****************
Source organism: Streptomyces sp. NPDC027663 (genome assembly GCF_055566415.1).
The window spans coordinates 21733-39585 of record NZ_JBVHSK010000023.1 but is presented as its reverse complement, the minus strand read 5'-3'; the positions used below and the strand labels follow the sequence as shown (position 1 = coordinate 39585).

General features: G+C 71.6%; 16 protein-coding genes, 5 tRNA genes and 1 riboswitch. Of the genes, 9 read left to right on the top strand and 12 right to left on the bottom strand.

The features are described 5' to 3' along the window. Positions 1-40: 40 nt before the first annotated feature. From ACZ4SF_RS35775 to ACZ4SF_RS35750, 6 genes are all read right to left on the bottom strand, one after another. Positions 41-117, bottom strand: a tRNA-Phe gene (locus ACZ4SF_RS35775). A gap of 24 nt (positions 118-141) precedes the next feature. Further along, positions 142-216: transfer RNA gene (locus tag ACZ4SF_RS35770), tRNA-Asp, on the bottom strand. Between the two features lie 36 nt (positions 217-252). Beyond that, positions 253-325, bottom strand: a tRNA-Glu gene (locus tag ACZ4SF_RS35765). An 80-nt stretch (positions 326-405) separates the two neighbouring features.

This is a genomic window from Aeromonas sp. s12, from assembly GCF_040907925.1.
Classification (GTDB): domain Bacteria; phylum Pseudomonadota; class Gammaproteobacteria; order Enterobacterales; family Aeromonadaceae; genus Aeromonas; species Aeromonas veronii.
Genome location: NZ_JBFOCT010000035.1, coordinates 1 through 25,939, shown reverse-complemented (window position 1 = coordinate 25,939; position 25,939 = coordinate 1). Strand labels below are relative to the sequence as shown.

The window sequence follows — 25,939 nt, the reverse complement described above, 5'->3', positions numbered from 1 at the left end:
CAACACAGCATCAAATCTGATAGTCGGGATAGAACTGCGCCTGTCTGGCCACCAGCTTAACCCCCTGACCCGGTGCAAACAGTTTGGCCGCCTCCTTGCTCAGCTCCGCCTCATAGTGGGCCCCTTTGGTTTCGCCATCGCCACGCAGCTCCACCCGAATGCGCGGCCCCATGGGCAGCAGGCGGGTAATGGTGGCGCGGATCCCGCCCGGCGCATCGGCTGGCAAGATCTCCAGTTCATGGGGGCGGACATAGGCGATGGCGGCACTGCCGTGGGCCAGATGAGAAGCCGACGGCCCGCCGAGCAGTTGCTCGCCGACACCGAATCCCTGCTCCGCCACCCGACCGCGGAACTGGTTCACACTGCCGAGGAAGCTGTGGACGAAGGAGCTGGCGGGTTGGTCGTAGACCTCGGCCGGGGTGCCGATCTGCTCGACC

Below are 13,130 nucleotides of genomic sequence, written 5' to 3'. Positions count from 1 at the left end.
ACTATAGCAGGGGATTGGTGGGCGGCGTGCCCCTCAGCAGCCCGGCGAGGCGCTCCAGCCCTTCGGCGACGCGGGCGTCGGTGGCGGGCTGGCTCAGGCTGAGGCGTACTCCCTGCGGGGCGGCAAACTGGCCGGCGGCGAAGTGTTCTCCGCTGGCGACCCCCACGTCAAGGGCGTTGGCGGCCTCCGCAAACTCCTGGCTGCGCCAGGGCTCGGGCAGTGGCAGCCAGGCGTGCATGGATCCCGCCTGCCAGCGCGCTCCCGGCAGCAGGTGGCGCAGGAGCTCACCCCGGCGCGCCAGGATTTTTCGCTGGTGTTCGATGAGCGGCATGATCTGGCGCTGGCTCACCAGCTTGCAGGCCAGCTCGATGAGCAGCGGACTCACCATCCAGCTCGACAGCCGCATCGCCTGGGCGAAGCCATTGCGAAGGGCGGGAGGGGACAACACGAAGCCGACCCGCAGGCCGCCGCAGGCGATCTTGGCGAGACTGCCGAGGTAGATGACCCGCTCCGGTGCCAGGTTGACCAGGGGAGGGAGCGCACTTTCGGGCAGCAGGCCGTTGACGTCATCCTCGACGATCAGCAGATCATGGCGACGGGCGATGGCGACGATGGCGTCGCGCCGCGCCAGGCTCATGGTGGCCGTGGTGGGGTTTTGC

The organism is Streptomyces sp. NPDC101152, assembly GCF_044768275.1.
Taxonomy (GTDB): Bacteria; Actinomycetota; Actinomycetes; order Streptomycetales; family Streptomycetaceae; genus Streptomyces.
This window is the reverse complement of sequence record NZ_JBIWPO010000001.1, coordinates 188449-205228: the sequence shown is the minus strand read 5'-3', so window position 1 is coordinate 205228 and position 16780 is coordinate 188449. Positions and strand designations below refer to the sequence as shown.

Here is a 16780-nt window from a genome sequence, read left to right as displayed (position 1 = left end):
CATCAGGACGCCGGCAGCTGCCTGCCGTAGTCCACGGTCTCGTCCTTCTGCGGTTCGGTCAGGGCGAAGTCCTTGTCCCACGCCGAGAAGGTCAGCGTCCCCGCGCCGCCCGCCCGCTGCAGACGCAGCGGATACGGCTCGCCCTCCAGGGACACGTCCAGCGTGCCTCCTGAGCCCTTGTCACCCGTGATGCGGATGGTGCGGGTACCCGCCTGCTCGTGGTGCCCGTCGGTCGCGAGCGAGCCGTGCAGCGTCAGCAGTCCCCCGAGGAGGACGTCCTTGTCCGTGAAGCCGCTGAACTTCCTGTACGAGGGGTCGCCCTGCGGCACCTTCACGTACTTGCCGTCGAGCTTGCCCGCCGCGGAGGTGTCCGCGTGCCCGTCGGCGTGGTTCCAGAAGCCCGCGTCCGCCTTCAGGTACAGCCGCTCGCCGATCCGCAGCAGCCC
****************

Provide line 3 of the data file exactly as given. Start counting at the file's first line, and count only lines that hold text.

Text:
General features: G+C 71.6%; 16 protein-coding genes, 5 tRNA genes and 1 riboswitch. Of the genes, 9 read left to right on the top strand and 12 right to left on the bottom strand.